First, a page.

Stress Less, Weight Loss

Why You Should Consider Breaking Up With Your Scale

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By Victoria Frosini, NLC

For people with real weight loss goals, using a scale seems to make inherent sense. Why wouldn’t you weigh yourself to check your progress?

But for many of us, the number on the scale is far from neutral; it can be emotionally triggering. Seeing a “good” number triggers positive feelings while a “bad” number triggers feelings of shame and failure. Truthfully, either reading can influence our behaviors, attitude, and motivation to eat healthy, exercise, and even socialize with others.

Envision waking up in the morning feeling absolutely refreshed, healthy, and clear-headed. As you head into the kitchen to brew your daily cup of coffee, you veer off and decide to jump on the scale to check your progress. You peer down at the blinking digits, and you’re crushed by the number glaring back at you. The action seemed so nonchalant, yet now you’re feeling an overwhelming sense of self-judgement and anxiety.

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If you find yourself dealing with emotional ups and downs every time you use the scale, you’re not alone. In fact, if you’re struggling with scale anxiety, it may be time to ditch the habit all together. Here are a few reasons it may be time to stash your scale in a closet.

4 Reasons You Should Stop Using a Scale

1. Weight is variable and complicated

Weight is simply a data point. Our bodies are complex, and scale weight is influenced by numerous physical and emotional factors such as hydration status, glycogen stores, menstrual and hormonal changes, bowel movements, exercise, muscle mass, sleep, and stress. Not to mention body weight can fluctuate significantly throughout the day, and research shows women can experience even greater weight fluctuation during certain phases of their menstrual cycles.

RELATED: 8 Important Factors That Affect Weight Loss

2. Weight doesn’t necessarily reflect overall health or body composition

If you recently started a new exercise program with a resistance training component you may be adding lean muscle to your body. YESSS!  Research shows the addition of lean body mass can improve bone mineral density, increase metabolism, improve mental health, and overall quality of life. The caveat to building muscle is you may see a slight uptick on the scale or no weight loss at all, even though your clothes may be looser. The scale cannot tell the difference between fat mass and hard-earned muscle mass.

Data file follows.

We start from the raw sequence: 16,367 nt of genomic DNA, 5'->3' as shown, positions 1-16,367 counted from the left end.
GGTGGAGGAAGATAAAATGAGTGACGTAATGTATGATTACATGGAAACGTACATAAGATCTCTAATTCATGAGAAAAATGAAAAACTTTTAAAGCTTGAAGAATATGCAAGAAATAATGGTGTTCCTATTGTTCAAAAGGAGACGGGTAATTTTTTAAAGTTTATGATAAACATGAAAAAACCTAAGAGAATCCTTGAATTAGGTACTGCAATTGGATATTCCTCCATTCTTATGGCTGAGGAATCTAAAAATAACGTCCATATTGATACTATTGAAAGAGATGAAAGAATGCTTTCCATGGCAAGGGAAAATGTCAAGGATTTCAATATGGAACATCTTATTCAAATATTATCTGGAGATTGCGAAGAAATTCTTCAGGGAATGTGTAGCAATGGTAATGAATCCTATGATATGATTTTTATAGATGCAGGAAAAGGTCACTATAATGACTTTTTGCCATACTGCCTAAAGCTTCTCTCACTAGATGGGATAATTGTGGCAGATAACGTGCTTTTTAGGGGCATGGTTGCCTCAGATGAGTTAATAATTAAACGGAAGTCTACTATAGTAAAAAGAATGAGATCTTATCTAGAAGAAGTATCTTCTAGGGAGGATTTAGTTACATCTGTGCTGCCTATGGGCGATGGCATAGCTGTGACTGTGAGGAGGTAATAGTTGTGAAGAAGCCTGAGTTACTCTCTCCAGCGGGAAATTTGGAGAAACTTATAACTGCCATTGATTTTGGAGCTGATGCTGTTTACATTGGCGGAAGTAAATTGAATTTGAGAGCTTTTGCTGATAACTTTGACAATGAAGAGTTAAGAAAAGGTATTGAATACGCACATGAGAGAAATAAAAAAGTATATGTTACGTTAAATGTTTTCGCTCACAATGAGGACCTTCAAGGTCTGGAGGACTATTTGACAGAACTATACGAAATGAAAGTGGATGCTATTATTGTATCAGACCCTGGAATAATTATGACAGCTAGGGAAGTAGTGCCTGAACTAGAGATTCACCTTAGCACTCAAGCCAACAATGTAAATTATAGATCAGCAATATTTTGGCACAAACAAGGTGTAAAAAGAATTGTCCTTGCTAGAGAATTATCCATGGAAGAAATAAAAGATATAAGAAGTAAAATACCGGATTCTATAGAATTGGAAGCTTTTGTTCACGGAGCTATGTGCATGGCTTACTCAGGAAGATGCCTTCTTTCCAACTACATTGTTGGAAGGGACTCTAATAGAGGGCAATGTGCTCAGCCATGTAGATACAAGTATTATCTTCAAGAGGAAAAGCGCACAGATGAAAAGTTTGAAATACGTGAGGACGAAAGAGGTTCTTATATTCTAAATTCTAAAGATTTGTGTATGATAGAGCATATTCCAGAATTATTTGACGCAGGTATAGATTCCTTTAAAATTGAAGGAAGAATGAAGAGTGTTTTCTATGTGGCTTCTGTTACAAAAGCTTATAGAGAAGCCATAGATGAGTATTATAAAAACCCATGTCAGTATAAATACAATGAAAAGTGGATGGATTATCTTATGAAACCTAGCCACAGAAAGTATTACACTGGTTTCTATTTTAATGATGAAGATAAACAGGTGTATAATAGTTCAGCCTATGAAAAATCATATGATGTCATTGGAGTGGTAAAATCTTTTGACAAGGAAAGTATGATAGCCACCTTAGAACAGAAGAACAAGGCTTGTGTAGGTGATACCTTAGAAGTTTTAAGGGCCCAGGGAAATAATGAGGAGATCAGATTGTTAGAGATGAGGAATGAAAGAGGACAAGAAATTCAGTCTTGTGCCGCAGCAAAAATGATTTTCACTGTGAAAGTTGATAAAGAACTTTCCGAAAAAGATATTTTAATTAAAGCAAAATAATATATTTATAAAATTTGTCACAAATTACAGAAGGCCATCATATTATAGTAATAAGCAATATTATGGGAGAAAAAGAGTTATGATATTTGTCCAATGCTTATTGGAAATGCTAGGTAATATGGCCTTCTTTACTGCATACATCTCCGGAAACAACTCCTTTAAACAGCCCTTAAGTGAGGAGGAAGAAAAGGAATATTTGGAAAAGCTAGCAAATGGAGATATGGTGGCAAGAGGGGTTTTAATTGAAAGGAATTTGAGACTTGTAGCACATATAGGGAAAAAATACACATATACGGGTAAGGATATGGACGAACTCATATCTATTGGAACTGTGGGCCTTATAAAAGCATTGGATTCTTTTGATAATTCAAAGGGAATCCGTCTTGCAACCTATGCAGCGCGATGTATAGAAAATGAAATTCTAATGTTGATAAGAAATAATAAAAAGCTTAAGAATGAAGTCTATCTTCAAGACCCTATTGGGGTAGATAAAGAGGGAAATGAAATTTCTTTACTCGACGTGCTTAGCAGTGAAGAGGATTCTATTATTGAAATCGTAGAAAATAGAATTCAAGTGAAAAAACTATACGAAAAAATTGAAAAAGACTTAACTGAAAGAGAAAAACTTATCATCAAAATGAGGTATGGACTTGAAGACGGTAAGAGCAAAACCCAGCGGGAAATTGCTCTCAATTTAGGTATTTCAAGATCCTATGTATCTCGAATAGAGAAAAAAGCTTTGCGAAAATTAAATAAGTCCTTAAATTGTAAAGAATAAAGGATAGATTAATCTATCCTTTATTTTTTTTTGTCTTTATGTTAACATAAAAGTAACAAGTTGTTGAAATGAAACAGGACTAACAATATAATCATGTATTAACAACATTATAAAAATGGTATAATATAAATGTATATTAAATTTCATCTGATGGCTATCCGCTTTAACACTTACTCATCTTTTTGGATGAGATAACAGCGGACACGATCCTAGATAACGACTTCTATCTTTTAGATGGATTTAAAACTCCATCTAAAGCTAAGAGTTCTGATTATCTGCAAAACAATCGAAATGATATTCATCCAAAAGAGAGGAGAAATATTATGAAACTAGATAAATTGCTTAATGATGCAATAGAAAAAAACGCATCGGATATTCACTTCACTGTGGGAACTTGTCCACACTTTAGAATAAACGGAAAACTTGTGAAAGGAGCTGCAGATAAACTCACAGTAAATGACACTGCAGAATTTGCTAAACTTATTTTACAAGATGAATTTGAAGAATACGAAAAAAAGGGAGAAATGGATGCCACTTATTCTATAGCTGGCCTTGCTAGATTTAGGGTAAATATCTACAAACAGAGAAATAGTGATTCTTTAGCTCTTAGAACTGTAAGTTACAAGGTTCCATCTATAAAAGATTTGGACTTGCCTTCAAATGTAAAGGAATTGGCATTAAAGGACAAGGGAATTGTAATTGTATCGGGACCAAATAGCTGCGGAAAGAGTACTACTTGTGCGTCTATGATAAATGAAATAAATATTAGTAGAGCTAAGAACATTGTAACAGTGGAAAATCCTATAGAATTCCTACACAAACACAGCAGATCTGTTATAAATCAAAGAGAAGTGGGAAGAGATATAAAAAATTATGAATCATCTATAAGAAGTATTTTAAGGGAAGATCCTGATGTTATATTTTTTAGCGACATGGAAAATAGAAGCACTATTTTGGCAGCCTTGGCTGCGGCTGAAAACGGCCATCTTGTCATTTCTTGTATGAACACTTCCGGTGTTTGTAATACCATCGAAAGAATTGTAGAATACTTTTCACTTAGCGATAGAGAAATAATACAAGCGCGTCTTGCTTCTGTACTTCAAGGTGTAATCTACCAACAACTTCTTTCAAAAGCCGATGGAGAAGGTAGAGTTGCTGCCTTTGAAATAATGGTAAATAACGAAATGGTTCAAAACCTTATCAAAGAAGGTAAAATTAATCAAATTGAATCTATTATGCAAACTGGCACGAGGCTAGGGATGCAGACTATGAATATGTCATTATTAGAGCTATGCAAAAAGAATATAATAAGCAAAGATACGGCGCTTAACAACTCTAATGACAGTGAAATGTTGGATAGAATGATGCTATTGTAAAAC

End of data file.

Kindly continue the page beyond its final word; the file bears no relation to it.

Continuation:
scale for weight loss

3. Success is non-linear

If you’ve set a weight loss goal or an intention to be healthy, most likely your progress will resemble zig-zagged lines rather than a linear path. Rather than focusing on a single number, redirect your attention to setting intrinsic goals over single traits that provide external validation. Start small by setting intentions like improving body acceptance, eating empowered, increasing energy for daily tasks, and gaining strength and confidence in your unique abilities.

4. You can reach your goals without weighing

It’s true! There are so many methods to measure progress without the scale. Start by fine-tuning and journaling your health journey. Take note of accomplishing goals you set. Can you eat until you’re satisfied rather than full? Are you sleeping through the night? Is your skin glowing? Cravings diminished? Can you crush your favorite workout or slip into your favorite jeans with comfort?

If you’re nodding in agreement, you’re already 90 percent there. The real indicator for success in any health journey is the mental shift that accompanies the small, healthy choices we make leading to a happy and healthy Nutritious Life.


scale for weight lossVictoria Frosini is a passionate writer, nutrition coach, cooking expert, and ACSM-certified personal trainer. She is the founder of WeCollabnutrition.com, a health & wellness website focused on the burgeoning intersection of wellness, technology and sustainable living.

Victoria earned her Master of Science degree in Nutrition and Dietetics at Marywood University where she conducted phenomenological research on social media’s influence on weight loss. Prior to launching WeCollab Nutrition, Victoria led popular stadium classes at Flywheel Sports and Ripped Fitness in Westchester, NY. She has contributed to online nutrition and wellness publications and has coached and counseled clients seeking her expertise.

You can find Victoria reimagining family favorite recipes, hosting pop-up fitness seminars, and working with community programs to promote nutrition education and tackle trending health and wellness topics. Visit her website at WeCollabnutrition.com or follow her at @victoria_frosini

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